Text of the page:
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If big brands are using AI imagery in innovative ways, why aren’t you?

 

Kate Middleton’s Photoshop efforts were a bit of a fail (and yes, she’s a big brand), but let’s look at some of the more serious players.

Nike

Nike has used AI imagery to create personalised ads for customers based on their preferences and past purchases. The brand’s “On-Demand Ads” campaign generated unique images of sneakers in various colour combinations, with the customer’s name printed on the shoe.

IKEA

IKEA has experimented with AI imagery to create photorealistic images of furniture in various settings. This allows customers to visualise how the furniture would look in their own homes, without the need for physical showrooms or product photography.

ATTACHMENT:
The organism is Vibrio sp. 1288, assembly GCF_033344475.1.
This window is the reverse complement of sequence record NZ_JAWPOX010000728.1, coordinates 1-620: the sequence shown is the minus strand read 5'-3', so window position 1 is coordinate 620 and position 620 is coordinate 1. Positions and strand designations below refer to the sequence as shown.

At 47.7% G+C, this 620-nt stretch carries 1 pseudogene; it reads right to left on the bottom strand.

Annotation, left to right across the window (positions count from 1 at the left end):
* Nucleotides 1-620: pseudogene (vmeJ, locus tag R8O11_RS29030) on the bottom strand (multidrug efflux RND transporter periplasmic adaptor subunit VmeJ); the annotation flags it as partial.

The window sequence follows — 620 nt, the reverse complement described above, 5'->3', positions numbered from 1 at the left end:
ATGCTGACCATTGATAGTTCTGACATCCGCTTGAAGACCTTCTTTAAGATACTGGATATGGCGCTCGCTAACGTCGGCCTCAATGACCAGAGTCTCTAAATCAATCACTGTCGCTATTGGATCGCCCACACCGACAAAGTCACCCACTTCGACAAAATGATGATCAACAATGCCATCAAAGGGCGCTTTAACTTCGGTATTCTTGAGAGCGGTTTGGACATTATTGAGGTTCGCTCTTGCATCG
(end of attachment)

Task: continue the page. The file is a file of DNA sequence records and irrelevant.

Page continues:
Adidas

Adidas has used AI imagery to create virtual influencers and models for its marketing campaigns. These computer-generated characters wear Adidas clothing and promote the brand’s values and messaging in a unique and eye-catching way.

L’Oréal

L’Oréal has partnered with AI company ModiFace to create virtual try-on experiences for its makeup products. Customers can use their smartphone cameras to see how different makeup shades and products would look on their faces without having to physically try them on in-store.

Volvo

Volvo has used AI imagery to create a virtual showroom for its electric vehicle, the XC40 Recharge. Customers can explore the car in a 360-degree virtual environment, customise its features, and even take a virtual test drive.

These brands demonstrate how AI imagery can be used in various ways to enhance the customer experience, drive engagement, and create compelling marketing campaigns.

By embracing AI imagery, brands can stay ahead of the curve and meet the evolving needs of today’s digital-savvy consumers.